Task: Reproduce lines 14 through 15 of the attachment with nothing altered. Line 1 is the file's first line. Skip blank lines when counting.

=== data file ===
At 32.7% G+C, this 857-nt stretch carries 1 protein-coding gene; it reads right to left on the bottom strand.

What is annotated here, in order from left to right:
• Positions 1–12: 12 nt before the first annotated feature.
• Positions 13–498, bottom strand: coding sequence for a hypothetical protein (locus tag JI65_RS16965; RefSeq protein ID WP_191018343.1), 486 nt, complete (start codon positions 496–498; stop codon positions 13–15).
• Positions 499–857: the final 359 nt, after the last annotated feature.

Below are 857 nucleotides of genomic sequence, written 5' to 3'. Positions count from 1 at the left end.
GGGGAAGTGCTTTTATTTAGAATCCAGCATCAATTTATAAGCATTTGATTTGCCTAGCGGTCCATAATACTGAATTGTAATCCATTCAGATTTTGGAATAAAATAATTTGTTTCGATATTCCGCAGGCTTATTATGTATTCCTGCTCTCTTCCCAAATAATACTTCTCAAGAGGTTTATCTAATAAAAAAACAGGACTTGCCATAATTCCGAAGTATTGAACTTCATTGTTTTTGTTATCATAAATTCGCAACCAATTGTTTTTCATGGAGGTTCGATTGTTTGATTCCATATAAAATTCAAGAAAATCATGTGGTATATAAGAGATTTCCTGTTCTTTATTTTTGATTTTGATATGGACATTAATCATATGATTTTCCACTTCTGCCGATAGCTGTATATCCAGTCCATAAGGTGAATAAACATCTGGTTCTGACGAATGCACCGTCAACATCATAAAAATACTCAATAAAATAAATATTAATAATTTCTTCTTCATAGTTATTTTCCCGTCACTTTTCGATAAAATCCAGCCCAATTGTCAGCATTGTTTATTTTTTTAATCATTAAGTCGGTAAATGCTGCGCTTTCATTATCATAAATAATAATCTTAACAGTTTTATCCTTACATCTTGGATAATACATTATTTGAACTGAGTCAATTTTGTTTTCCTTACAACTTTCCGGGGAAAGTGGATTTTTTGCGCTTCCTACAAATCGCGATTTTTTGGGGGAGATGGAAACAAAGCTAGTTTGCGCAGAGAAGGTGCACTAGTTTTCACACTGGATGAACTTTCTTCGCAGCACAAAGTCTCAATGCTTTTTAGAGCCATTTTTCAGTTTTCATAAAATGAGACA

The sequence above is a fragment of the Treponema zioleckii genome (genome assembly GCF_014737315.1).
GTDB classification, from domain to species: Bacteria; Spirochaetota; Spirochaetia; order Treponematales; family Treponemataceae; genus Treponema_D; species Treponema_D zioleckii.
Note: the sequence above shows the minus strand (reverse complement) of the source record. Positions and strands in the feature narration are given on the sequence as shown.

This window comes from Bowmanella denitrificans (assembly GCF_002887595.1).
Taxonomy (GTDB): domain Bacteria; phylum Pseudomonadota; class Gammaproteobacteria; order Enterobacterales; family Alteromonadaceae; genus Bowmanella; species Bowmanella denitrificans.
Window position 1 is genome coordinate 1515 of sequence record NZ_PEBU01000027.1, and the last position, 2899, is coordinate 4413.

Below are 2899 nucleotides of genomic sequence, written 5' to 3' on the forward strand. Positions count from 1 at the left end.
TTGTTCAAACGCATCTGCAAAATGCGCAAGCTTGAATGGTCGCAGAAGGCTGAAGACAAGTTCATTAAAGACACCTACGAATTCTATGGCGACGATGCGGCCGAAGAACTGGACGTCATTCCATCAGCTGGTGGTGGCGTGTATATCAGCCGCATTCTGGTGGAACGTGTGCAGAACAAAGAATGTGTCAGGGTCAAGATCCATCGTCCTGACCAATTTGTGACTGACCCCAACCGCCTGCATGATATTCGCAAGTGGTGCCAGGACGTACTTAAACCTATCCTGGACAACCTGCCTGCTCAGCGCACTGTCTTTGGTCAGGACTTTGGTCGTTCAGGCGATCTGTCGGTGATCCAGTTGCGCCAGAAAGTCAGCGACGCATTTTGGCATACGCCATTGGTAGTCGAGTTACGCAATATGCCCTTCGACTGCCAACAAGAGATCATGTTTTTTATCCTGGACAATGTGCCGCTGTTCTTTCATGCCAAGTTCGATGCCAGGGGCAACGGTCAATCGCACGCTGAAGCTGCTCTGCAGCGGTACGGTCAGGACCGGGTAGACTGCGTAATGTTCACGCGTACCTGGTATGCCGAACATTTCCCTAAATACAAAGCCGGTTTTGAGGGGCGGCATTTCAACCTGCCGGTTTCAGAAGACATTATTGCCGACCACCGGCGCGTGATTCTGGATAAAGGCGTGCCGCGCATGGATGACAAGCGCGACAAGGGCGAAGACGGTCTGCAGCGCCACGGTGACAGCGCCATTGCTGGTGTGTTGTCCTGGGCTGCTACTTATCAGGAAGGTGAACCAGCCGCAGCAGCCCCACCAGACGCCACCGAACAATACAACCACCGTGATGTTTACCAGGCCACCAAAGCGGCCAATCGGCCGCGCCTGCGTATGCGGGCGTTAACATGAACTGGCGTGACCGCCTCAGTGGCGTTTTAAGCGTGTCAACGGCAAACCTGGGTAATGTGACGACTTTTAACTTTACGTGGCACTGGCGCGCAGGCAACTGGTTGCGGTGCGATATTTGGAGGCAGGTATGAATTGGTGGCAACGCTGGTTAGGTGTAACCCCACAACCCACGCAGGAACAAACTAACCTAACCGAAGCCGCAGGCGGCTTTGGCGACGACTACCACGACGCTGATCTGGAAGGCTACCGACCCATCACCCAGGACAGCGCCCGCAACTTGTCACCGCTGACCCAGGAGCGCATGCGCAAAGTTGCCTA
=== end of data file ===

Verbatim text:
Below are 2899 nucleotides of genomic sequence, written 5' to 3' on the forward strand. Positions count from 1 at the left end.
TTGTTCAAACGCATCTGCAAAATGCGCAAGCTTGAATGGTCGCAGAAGGCTGAAGACAAGTTCATTAAAGACACCTACGAATTCTATGGCGACGATGCGGCCGAAGAACTGGACGTCATTCCATCAGCTGGTGGTGGCGTGTATATCAGCCGCATTCTGGTGGAACGTGTGCAGAACAAAGAATGTGTCAGGGTCAAGATCCATCGTCCTGACCAATTTGTGACTGACCCCAACCGCCTGCATGATATTCGCAAGTGGTGCCAGGACGTACTTAAACCTATCCTGGACAACCTGCCTGCTCAGCGCACTGTCTTTGGTCAGGACTTTGGTCGTTCAGGCGATCTGTCGGTGATCCAGTTGCGCCAGAAAGTCAGCGACGCATTTTGGCATACGCCATTGGTAGTCGAGTTACGCAATATGCCCTTCGACTGCCAACAAGAGATCATGTTTTTTATCCTGGACAATGTGCCGCTGTTCTTTCATGCCAAGTTCGATGCCAGGGGCAACGGTCAATCGCACGCTGAAGCTGCTCTGCAGCGGTACGGTCAGGACCGGGTAGACTGCGTAATGTTCACGCGTACCTGGTATGCCGAACATTTCCCTAAATACAAAGCCGGTTTTGAGGGGCGGCATTTCAACCTGCCGGTTTCAGAAGACATTATTGCCGACCACCGGCGCGTGATTCTGGATAAAGGCGTGCCGCGCATGGATGACAAGCGCGACAAGGGCGAAGACGGTCTGCAGCGCCACGGTGACAGCGCCATTGCTGGTGTGTTGTCCTGGGCTGCTACTTATCAGGAAGGTGAACCAGCCGCAGCAGCCCCACCAGACGCCACCGAACAATACAACCACCGTGATGTTTACCAGGCCACCAAAGCGGCCAATCGGCCGCGCCTGCGTATGCGGGCGTTAACATGAACTGGCGTGACCGCCTCAGTGGCGTTTTAAGCGTGTCAACGGCAAACCTGGGTAATGTGACGACTTTTAACTTTACGTGGCACTGGCGCGCAGGCAACTGGTTGCGGTGCGATATTTGGAGGCAGGTATGAATTGGTGGCAACGCTGGTTAGGTGTAACCCCACAACCCACGCAGGAACAAACTAACCTAACCGAAGCCGCAGGCGGCTTTGGCGACGACTACCACGACGCTGATCTGGAAGGCTACCGACCCATCACCCAGGACAGCGCCCGCAACTTGTCACCGCTGACCCAGGAGCGCATGCGCAAAGTTGCCTA